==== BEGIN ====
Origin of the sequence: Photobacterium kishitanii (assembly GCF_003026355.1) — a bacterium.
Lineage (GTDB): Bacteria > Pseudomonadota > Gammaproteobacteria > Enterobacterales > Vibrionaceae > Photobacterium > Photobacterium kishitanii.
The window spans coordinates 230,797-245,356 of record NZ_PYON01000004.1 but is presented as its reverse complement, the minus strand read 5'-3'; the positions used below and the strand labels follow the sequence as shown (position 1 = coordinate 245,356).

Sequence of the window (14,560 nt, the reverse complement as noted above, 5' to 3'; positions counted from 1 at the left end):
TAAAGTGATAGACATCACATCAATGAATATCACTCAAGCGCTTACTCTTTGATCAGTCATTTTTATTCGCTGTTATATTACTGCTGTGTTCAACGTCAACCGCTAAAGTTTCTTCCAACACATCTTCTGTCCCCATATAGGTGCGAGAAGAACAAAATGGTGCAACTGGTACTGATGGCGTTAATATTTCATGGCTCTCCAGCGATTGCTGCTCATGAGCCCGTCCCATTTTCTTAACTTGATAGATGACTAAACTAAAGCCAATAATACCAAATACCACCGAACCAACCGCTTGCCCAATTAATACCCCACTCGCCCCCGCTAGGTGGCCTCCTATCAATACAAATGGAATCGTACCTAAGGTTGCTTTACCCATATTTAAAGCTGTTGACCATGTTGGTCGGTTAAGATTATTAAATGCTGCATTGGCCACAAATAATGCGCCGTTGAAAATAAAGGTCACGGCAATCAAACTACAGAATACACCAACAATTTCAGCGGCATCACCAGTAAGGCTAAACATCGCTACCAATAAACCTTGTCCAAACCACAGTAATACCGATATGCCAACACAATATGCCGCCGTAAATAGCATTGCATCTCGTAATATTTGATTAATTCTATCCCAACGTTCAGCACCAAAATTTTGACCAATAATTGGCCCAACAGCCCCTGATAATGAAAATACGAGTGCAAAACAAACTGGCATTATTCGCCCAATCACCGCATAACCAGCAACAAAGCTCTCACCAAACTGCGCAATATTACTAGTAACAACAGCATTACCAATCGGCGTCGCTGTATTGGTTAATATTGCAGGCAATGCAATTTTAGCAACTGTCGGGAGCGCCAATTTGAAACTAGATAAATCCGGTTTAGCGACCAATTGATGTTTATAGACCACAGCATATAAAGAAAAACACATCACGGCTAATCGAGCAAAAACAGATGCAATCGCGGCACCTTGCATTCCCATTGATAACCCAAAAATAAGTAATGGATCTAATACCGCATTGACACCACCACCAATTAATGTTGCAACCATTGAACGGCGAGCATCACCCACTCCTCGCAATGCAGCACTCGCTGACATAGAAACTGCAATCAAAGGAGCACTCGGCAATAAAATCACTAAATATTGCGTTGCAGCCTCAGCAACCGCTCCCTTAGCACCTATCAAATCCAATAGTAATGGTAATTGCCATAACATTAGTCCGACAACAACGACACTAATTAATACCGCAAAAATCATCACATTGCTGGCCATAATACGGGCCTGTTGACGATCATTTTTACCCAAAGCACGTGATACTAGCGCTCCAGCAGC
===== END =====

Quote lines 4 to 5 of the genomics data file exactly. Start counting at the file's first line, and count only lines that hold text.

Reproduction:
Sequence of the window (14,560 nt, the reverse complement as noted above, 5' to 3'; positions counted from 1 at the left end):
TAAAGTGATAGACATCACATCAATGAATATCACTCAAGCGCTTACTCTTTGATCAGTCATTTTTATTCGCTGTTATATTACTGCTGTGTTCAACGTCAACCGCTAAAGTTTCTTCCAACACATCTTCTGTCCCCATATAGGTGCGAGAAGAACAAAATGGTGCAACTGGTACTGATGGCGTTAATATTTCATGGCTCTCCAGCGATTGCTGCTCATGAGCCCGTCCCATTTTCTTAACTTGATAGATGACTAAACTAAAGCCAATAATACCAAATACCACCGAACCAACCGCTTGCCCAATTAATACCCCACTCGCCCCCGCTAGGTGGCCTCCTATCAATACAAATGGAATCGTACCTAAGGTTGCTTTACCCATATTTAAAGCTGTTGACCATGTTGGTCGGTTAAGATTATTAAATGCTGCATTGGCCACAAATAATGCGCCGTTGAAAATAAAGGTCACGGCAATCAAACTACAGAATACACCAACAATTTCAGCGGCATCACCAGTAAGGCTAAACATCGCTACCAATAAACCTTGTCCAAACCACAGTAATACCGATATGCCAACACAATATGCCGCCGTAAATAGCATTGCATCTCGTAATATTTGATTAATTCTATCCCAACGTTCAGCACCAAAATTTTGACCAATAATTGGCCCAACAGCCCCTGATAATGAAAATACGAGTGCAAAACAAACTGGCATTATTCGCCCAATCACCGCATAACCAGCAACAAAGCTCTCACCAAACTGCGCAATATTACTAGTAACAACAGCATTACCAATCGGCGTCGCTGTATTGGTTAATATTGCAGGCAATGCAATTTTAGCAACTGTCGGGAGCGCCAATTTGAAACTAGATAAATCCGGTTTAGCGACCAATTGATGTTTATAGACCACAGCATATAAAGAAAAACACATCACGGCTAATCGAGCAAAAACAGATGCAATCGCGGCACCTTGCATTCCCATTGATAACCCAAAAATAAGTAATGGATCTAATACCGCATTGACACCACCACCAATTAATGTTGCAACCATTGAACGGCGAGCATCACCCACTCCTCGCAATGCAGCACTCGCTGACATAGAAACTGCAATCAAAGGAGCACTCGGCAATAAAATCACTAAATATTGCGTTGCAGCCTCAGCAACCGCTCCCTTAGCACCTATCAAATCCAATAGTAATGGTAATTGCCATAACATTAGTCCGACAACAACGACACTAATTAATACCGCAAAAATCATCACATTGCTGGCCATAATACGGGCCTGTTGACGATCATTTTTACCCAAAGCACGTGATACTAGCGCTCCAGCAGC